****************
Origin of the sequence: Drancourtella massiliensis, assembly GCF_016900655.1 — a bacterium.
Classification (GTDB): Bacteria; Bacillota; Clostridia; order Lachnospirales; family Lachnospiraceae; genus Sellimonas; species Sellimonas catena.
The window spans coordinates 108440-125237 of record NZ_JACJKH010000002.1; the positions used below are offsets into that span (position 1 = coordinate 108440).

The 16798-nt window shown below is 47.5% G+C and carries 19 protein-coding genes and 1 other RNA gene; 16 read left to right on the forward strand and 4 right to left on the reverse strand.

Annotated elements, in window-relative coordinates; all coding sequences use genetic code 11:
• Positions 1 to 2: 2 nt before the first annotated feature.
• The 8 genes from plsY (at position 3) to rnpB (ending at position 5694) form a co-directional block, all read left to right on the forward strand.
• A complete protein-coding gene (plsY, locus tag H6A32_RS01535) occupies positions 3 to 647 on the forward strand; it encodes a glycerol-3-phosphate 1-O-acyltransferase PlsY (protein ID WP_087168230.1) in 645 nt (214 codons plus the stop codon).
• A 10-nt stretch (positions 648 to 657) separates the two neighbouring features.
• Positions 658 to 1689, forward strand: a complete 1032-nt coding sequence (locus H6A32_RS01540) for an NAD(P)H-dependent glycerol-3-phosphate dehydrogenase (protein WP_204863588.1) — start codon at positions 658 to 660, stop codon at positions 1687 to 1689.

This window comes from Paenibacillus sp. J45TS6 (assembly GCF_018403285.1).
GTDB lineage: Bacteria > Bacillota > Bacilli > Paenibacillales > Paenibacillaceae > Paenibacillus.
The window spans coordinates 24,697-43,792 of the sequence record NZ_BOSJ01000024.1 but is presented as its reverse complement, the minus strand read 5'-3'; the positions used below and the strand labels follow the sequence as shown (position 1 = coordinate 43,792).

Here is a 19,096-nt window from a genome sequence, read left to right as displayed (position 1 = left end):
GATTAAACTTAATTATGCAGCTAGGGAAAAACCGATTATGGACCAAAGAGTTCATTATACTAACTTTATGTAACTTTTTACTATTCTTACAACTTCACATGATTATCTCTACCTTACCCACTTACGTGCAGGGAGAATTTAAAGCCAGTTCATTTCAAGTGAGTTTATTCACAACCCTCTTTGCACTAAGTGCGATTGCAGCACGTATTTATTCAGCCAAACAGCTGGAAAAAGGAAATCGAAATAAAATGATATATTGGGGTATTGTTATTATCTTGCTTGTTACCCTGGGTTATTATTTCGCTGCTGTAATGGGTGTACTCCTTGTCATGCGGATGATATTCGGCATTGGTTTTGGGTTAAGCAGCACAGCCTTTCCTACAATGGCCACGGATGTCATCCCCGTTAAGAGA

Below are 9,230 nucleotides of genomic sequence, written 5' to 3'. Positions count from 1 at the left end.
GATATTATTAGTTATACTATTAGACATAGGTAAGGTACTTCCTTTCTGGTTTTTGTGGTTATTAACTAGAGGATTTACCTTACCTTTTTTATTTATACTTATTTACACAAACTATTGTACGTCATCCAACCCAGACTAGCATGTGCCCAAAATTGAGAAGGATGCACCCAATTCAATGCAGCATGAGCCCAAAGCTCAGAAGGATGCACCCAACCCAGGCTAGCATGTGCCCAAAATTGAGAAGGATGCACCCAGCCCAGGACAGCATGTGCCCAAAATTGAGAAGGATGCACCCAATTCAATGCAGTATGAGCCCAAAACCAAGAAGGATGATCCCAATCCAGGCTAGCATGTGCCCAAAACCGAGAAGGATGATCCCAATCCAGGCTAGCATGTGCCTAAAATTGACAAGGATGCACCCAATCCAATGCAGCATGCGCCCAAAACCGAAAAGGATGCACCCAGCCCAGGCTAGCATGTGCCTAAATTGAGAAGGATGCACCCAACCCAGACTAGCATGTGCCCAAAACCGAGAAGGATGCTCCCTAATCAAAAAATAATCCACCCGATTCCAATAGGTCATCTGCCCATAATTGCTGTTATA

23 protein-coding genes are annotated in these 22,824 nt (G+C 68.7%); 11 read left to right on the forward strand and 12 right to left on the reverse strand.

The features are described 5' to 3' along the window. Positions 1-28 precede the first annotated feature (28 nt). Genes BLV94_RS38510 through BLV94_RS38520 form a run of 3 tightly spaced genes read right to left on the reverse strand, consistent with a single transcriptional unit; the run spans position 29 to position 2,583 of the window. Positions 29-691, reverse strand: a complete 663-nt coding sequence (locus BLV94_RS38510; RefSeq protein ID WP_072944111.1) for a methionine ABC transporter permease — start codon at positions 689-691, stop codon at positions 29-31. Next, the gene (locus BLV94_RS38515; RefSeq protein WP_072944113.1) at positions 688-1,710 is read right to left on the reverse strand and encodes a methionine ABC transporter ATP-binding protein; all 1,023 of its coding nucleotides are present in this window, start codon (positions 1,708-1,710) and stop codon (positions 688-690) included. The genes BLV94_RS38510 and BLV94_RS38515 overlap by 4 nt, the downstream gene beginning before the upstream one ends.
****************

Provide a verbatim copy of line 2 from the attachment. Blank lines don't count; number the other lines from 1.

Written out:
Classification (GTDB): Bacteria; Bacillota; Clostridia; order Lachnospirales; family Lachnospiraceae; genus Sellimonas; species Sellimonas catena.